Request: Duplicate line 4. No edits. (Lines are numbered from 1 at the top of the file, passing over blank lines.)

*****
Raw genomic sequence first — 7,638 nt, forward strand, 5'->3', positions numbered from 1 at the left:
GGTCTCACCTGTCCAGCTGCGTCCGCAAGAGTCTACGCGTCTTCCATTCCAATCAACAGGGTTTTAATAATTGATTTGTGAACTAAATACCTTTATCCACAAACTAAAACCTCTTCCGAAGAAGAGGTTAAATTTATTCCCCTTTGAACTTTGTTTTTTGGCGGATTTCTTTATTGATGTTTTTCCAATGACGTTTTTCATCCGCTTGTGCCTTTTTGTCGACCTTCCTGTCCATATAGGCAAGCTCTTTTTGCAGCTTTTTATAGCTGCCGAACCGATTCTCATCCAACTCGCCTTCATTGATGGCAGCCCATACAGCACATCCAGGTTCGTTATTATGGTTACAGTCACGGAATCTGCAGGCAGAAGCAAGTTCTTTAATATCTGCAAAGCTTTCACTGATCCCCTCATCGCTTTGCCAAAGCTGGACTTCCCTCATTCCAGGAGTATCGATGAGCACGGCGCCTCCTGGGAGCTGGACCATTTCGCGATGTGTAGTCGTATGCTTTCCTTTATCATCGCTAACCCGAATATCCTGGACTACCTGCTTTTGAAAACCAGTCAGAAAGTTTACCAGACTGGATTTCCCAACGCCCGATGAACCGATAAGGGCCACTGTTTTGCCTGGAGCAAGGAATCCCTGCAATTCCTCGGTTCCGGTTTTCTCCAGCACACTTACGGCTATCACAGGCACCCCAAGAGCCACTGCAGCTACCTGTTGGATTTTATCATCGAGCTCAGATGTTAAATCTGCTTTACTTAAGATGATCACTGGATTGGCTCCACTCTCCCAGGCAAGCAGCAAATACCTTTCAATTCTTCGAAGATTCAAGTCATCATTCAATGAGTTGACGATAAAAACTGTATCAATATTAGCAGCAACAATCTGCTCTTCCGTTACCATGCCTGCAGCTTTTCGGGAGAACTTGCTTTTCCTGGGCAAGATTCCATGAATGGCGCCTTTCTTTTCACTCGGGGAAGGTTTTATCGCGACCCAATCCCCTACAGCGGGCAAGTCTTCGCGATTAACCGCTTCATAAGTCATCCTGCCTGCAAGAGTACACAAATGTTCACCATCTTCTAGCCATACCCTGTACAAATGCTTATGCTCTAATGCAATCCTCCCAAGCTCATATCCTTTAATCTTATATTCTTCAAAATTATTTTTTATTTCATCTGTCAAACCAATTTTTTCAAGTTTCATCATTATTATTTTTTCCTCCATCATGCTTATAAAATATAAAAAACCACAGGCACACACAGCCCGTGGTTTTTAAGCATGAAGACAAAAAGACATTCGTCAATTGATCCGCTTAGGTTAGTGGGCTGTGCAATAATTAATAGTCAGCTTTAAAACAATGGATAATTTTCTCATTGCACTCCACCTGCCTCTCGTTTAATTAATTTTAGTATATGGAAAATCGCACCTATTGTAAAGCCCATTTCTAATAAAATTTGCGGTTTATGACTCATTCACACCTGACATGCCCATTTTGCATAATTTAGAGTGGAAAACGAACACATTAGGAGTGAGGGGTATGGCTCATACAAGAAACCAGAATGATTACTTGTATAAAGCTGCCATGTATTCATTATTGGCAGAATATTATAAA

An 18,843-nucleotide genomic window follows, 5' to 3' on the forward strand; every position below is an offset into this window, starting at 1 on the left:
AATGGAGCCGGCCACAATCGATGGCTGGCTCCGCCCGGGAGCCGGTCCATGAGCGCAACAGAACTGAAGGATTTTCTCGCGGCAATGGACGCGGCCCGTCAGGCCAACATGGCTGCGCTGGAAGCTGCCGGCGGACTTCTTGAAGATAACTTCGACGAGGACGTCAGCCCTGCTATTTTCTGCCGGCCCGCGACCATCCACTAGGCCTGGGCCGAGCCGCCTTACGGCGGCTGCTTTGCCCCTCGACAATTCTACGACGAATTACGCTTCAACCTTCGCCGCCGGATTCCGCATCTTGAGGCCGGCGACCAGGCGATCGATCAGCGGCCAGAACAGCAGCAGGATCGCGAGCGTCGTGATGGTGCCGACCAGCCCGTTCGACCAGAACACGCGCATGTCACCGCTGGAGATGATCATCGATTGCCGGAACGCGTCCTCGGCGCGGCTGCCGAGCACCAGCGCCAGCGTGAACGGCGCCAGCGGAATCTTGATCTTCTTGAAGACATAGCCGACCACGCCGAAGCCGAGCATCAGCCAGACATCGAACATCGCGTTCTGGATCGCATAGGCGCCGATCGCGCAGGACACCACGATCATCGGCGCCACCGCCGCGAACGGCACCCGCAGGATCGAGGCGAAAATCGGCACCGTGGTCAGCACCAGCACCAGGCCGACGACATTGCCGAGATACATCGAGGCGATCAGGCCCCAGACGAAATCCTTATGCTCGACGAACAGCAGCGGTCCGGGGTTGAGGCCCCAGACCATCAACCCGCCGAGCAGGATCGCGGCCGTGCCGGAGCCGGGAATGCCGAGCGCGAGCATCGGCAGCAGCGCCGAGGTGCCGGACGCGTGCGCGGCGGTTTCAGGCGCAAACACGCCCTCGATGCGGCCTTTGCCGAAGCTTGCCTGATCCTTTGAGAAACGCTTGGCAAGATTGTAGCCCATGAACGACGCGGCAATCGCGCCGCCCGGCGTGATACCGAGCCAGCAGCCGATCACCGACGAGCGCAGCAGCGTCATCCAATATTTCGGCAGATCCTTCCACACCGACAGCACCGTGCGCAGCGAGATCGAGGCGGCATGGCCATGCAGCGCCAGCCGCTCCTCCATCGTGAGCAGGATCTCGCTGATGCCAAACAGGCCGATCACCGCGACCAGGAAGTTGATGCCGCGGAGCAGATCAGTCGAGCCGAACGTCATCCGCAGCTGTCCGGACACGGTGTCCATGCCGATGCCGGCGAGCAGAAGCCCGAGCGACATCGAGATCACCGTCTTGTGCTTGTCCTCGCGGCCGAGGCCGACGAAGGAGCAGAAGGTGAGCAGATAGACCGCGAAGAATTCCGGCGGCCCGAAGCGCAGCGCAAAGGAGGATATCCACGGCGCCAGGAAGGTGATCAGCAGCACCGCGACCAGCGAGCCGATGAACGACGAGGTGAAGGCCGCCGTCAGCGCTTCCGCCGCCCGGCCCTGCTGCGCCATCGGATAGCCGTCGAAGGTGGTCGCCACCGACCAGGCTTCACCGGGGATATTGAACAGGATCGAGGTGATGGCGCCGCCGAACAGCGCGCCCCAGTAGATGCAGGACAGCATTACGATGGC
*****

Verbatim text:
AATGGAGCCGGCCACAATCGATGGCTGGCTCCGCCCGGGAGCCGGTCCATGAGCGCAACAGAACTGAAGGATTTTCTCGCGGCAATGGACGCGGCCCGTCAGGCCAACATGGCTGCGCTGGAAGCTGCCGGCGGACTTCTTGAAGATAACTTCGACGAGGACGTCAGCCCTGCTATTTTCTGCCGGCCCGCGACCATCCACTAGGCCTGGGCCGAGCCGCCTTACGGCGGCTGCTTTGCCCCTCGACAATTCTACGACGAATTACGCTTCAACCTTCGCCGCCGGATTCCGCATCTTGAGGCCGGCGACCAGGCGATCGATCAGCGGCCAGAACAGCAGCAGGATCGCGAGCGTCGTGATGGTGCCGACCAGCCCGTTCGACCAGAACACGCGCATGTCACCGCTGGAGATGATCATCGATTGCCGGAACGCGTCCTCGGCGCGGCTGCCGAGCACCAGCGCCAGCGTGAACGGCGCCAGCGGAATCTTGATCTTCTTGAAGACATAGCCGACCACGCCGAAGCCGAGCATCAGCCAGACATCGAACATCGCGTTCTGGATCGCATAGGCGCCGATCGCGCAGGACACCACGATCATCGGCGCCACCGCCGCGAACGGCACCCGCAGGATCGAGGCGAAAATCGGCACCGTGGTCAGCACCAGCACCAGGCCGACGACATTGCCGAGATACATCGAGGCGATCAGGCCCCAGACGAAATCCTTATGCTCGACGAACAGCAGCGGTCCGGGGTTGAGGCCCCAGACCATCAACCCGCCGAGCAGGATCGCGGCCGTGCCGGAGCCGGGAATGCCGAGCGCGAGCATCGGCAGCAGCGCCGAGGTGCCGGACGCGTGCGCGGCGGTTTCAGGCGCAAACACGCCCTCGATGCGGCCTTTGCCGAAGCTTGCCTGATCCTTTGAGAAACGCTTGGCAAGATTGTAGCCCATGAACGACGCGGCAATCGCGCCGCCCGGCGTGATACCGAGCCAGCAGCCGATCACCGACGAGCGCAGCAGCGTCATCCAATATTTCGGCAGATCCTTCCACACCGACAGCACCGTGCGCAGCGAGATCGAGGCGGCATGGCCATGCAGCGCCAGCCGCTCCTCCATCGTGAGCAGGATCTCGCTGATGCCAAACAGGCCGATCACCGCGACCAGGAAGTTGATGCCGCGGAGCAGATCAGTCGAGCCGAACGTCATCCGCAGCTGTCCGGACACGGTGTCCATGCCGATGCCGGCGAGCAGAAGCCCGAGCGACATCGAGATCACCGTCTTGTGCTTGTCCTCGCGGCCGAGGCCGACGAAGGAGCAGAAGGTGAGCAGATAGACCGCGAAGAATTCCGGCGGCCCGAAGCGCAGCGCAAAGGAGGATATCCACGGCGCCAGGAAGGTGATCAGCAGCACCGCGACCAGCGAGCCGATGAACGACGAGGTGAAGGCCGCCGTCAGCGCTTCCGCCGCCCGGCCCTGCTGCGCCATCGGATAGCCGTCGAAGGTGGTCGCCACCGACCAGGCTTCACCGGGGATATTGAACAGGATCGAGGTGATGGCGCCGCCGAACAGCGCGCCCCAGTAGATGCAGGACAGCATTACGATGGC